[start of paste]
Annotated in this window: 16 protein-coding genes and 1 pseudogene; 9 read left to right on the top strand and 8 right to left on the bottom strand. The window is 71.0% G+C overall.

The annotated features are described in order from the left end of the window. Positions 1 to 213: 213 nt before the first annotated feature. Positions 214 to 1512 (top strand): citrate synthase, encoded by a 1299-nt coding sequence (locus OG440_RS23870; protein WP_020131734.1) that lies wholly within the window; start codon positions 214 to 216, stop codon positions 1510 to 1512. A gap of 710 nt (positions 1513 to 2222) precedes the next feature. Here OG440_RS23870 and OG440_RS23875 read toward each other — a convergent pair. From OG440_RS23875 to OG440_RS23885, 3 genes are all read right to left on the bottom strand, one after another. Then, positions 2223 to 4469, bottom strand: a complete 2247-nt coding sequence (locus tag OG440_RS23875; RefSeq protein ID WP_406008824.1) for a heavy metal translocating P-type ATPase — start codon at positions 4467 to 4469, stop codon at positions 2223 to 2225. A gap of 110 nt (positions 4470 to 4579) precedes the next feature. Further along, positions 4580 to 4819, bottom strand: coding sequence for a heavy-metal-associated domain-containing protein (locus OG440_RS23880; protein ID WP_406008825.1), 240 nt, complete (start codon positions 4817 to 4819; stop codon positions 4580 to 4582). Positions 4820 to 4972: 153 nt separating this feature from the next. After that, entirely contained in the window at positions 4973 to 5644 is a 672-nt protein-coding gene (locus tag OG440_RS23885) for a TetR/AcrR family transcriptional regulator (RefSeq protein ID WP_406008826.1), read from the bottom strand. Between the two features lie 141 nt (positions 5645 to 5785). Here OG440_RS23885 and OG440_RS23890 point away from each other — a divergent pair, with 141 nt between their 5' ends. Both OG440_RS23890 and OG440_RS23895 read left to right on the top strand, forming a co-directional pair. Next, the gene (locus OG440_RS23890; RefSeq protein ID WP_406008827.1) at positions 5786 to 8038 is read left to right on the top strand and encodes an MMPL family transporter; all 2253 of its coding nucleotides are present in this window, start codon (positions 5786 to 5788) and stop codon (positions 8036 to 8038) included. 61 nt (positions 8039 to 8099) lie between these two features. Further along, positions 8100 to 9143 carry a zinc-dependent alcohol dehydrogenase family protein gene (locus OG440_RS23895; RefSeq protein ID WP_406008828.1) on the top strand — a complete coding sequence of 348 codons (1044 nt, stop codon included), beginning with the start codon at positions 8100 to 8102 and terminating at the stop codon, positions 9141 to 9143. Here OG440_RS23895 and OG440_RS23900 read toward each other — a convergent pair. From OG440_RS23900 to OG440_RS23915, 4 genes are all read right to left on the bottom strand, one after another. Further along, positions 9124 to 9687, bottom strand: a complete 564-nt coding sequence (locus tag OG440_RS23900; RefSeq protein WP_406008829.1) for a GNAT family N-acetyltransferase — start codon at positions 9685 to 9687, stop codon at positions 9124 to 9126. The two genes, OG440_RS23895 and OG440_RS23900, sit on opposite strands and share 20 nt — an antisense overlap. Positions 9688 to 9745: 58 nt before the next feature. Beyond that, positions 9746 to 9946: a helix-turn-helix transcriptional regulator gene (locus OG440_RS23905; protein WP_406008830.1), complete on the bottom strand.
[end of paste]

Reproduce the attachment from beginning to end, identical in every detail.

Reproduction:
Annotated in this window: 16 protein-coding genes and 1 pseudogene; 9 read left to right on the top strand and 8 right to left on the bottom strand. The window is 71.0% G+C overall.

The annotated features are described in order from the left end of the window. Positions 1 to 213: 213 nt before the first annotated feature. Positions 214 to 1512 (top strand): citrate synthase, encoded by a 1299-nt coding sequence (locus OG440_RS23870; protein WP_020131734.1) that lies wholly within the window; start codon positions 214 to 216, stop codon positions 1510 to 1512. A gap of 710 nt (positions 1513 to 2222) precedes the next feature. Here OG440_RS23870 and OG440_RS23875 read toward each other — a convergent pair. From OG440_RS23875 to OG440_RS23885, 3 genes are all read right to left on the bottom strand, one after another. Then, positions 2223 to 4469, bottom strand: a complete 2247-nt coding sequence (locus tag OG440_RS23875; RefSeq protein ID WP_406008824.1) for a heavy metal translocating P-type ATPase — start codon at positions 4467 to 4469, stop codon at positions 2223 to 2225. A gap of 110 nt (positions 4470 to 4579) precedes the next feature. Further along, positions 4580 to 4819, bottom strand: coding sequence for a heavy-metal-associated domain-containing protein (locus OG440_RS23880; protein ID WP_406008825.1), 240 nt, complete (start codon positions 4817 to 4819; stop codon positions 4580 to 4582). Positions 4820 to 4972: 153 nt separating this feature from the next. After that, entirely contained in the window at positions 4973 to 5644 is a 672-nt protein-coding gene (locus tag OG440_RS23885) for a TetR/AcrR family transcriptional regulator (RefSeq protein ID WP_406008826.1), read from the bottom strand. Between the two features lie 141 nt (positions 5645 to 5785). Here OG440_RS23885 and OG440_RS23890 point away from each other — a divergent pair, with 141 nt between their 5' ends. Both OG440_RS23890 and OG440_RS23895 read left to right on the top strand, forming a co-directional pair. Next, the gene (locus OG440_RS23890; RefSeq protein ID WP_406008827.1) at positions 5786 to 8038 is read left to right on the top strand and encodes an MMPL family transporter; all 2253 of its coding nucleotides are present in this window, start codon (positions 5786 to 5788) and stop codon (positions 8036 to 8038) included. 61 nt (positions 8039 to 8099) lie between these two features. Further along, positions 8100 to 9143 carry a zinc-dependent alcohol dehydrogenase family protein gene (locus OG440_RS23895; RefSeq protein ID WP_406008828.1) on the top strand — a complete coding sequence of 348 codons (1044 nt, stop codon included), beginning with the start codon at positions 8100 to 8102 and terminating at the stop codon, positions 9141 to 9143. Here OG440_RS23895 and OG440_RS23900 read toward each other — a convergent pair. From OG440_RS23900 to OG440_RS23915, 4 genes are all read right to left on the bottom strand, one after another. Further along, positions 9124 to 9687, bottom strand: a complete 564-nt coding sequence (locus tag OG440_RS23900; RefSeq protein WP_406008829.1) for a GNAT family N-acetyltransferase — start codon at positions 9685 to 9687, stop codon at positions 9124 to 9126. The two genes, OG440_RS23895 and OG440_RS23900, sit on opposite strands and share 20 nt — an antisense overlap. Positions 9688 to 9745: 58 nt before the next feature. Beyond that, positions 9746 to 9946: a helix-turn-helix transcriptional regulator gene (locus OG440_RS23905; protein WP_406008830.1), complete on the bottom strand.